News Years Eve at Perleta Magic
In Spain, the formal part of the festivities on the 31st of December is generally spent at home, with friends and family. What happens at midnight in Spain, on the Nochevieja fiesta (New Year Eve) in December? Does everyone go their separate ways, or there's parties galore to celebrate Nochevieja fiesta in Spain? Party from 31st morn till night on the 1st January? I've heard a lot of talk about eating 12 grapes as well.
Twelve grapes for good luck! Bizarre tradition, some say, but it's for the Spanish fiesta, right? Others mention that wearing red everything, even underwear, is good - really? Until the midnight hour you have a family dinner, then, at stroke of midnight it is traditional to eat 12 grapes, one on each stroke of the clock to bring good luck for the New Year. 12 grapes, hmmm, I suggest buying the seedless variety of 12 grapes, as it's hard to swallow daintily and balance a glass of champers for the New Year's Eve party (Nochevieja fiestas).
This is a marvelous tradition, to signify good tidings for all the months of the new year. Party-on at nightclubs or with friends until the wee hours of the next morning is the expected turn of events.
In previous years, we've seen in the New Year in Spain by booking ourselves into hotels that provide dinner and dance. The dinner started around 9:00pm. and it normally includes 4 or 5 set courses, desserts and hor d'oeuvres, all wine and drink, champagne, free bar and dance. Time to pace yourself.
As the festivities continue on until dawn, it's generally the bigger hotels that provide the dinner-dance celebrations. At other restaurants, set dinners generally start from 35 Euro (without the dance) to anywhere in the 70 or 80 Euro per person... to over 120 Euro and up for bigger hotels.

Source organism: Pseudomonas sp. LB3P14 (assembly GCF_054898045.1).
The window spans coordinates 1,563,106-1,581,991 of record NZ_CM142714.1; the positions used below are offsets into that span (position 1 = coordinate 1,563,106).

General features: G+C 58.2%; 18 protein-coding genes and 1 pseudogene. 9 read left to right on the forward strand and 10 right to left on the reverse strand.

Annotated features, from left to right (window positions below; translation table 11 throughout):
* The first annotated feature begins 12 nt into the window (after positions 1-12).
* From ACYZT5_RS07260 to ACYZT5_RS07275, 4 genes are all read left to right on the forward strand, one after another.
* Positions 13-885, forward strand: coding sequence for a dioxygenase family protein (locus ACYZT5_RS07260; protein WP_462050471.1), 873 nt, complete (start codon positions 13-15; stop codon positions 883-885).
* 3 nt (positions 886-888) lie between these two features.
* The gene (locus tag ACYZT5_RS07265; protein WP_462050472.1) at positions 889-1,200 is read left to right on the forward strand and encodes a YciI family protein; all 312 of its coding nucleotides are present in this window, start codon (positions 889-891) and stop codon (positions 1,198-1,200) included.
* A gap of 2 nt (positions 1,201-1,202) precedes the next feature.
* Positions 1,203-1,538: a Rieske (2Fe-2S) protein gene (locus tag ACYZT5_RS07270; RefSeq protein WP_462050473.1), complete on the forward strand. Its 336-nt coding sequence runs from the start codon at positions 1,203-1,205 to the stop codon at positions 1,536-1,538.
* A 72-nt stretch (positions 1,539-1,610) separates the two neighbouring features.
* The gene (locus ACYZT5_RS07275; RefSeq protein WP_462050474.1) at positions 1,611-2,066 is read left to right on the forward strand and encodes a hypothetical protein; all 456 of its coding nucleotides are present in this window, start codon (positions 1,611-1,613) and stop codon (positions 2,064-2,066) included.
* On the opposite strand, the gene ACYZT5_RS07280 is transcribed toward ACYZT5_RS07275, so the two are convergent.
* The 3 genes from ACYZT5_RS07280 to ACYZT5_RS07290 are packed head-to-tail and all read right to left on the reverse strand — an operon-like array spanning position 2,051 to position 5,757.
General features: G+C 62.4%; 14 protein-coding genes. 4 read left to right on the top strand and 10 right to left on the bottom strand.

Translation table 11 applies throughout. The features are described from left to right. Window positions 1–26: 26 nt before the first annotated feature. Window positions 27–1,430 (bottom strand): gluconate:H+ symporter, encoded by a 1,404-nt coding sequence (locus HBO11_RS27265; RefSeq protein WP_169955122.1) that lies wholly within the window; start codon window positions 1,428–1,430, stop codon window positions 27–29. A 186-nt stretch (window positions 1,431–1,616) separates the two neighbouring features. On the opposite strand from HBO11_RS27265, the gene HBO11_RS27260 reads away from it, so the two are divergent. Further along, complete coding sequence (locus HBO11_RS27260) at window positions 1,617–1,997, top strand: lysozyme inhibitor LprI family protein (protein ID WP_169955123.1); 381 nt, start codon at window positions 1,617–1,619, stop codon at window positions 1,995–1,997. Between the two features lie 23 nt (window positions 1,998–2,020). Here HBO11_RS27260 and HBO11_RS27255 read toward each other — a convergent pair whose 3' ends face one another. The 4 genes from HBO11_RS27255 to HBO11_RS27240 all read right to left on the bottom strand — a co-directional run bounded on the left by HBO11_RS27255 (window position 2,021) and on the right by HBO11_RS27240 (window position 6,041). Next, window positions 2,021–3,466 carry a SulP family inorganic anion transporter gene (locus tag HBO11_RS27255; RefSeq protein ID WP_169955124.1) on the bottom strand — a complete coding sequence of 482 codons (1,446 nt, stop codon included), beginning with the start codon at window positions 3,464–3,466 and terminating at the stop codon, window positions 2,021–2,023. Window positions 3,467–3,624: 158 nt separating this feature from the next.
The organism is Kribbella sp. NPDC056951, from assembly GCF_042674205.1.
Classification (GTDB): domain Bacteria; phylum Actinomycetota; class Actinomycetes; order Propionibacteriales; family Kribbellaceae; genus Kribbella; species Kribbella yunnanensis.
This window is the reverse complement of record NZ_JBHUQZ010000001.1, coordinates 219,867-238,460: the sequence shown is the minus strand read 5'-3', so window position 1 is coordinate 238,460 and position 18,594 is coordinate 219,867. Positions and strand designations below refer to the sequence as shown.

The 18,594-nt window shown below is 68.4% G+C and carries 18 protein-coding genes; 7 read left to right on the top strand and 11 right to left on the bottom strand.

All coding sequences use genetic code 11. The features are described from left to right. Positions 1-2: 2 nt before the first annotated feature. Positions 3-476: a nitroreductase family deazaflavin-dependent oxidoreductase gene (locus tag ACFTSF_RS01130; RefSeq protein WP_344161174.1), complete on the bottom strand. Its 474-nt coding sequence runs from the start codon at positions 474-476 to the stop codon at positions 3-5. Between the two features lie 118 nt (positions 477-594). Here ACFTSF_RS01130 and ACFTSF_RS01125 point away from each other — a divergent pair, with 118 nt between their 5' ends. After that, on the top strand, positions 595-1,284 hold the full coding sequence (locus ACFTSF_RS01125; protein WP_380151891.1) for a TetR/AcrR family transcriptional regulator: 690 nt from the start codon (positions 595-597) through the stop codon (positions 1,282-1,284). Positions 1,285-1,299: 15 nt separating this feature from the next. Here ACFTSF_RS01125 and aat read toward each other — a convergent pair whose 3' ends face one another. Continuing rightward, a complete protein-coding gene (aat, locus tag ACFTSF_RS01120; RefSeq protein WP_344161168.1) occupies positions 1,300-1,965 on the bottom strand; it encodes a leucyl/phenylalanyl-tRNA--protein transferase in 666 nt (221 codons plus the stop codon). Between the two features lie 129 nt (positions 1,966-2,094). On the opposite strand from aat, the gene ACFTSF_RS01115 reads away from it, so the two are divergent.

Past New Years Eve in Spain... 2005 & 2007
Once the clock strikes midnight, and scoffing the grapes, has passed, there is a fury of hugging and kissing including total strangers. Then the music starts up, and it's Go-Party-Time. The men discard the bow-ties, and the tux jacket is draped on the back of the chair. The ladies ditch the shawl and/or fabulously sequinned jackets into the care of the cloakroom attendant (one of the busiest people at the hotel), and everyone hits the dance floor.
The music consisted of local Spanish favourites where the locals sing along, hot Brazilian numbers, and other fab latino tracks we've never heard of before that our feet couldn't stop tapping to, plus quite a few recognisable English-language music peppered into the mix.
Whole families hit the dance floor including very young children, and especially the Grandmothers who could easily tire out teenagers. We're not talking about infirm Grandmas gently wobbling their way around on zimmers. More like grand old dames with svelte figures that are poured into spectacular party dresses, and who moved with the effortless precision of women half their age. The music normally tails off about 6am, just before they start to serve breakfast...
This year, we decided that to do something a little different: have a Steamboat dinner at home and then change venue to the Alicante main square to watch the fireworks and enjoy the celebrations there. 31-Dec turned out to be a brilliant day; sunshine and about +18C, but come to dusk it turned slightly cool and a breeze started up. To those who are slightly unsure, a Steamboat is a Southeast Asian thing: it's a hotpot dish where all ingredients are cooked in front of you, by you or the head of the table, similar to a fondue.
In the picture, a portable gas stove, steamboat vessel with bubbling chicken soup stock, bean sprouts, red/green peppers, fish, prawns, crab sticks, calamari, pork meatballs, spring onions...and a home-prepared Char Koay Teow as entree, blue serving dish/front left.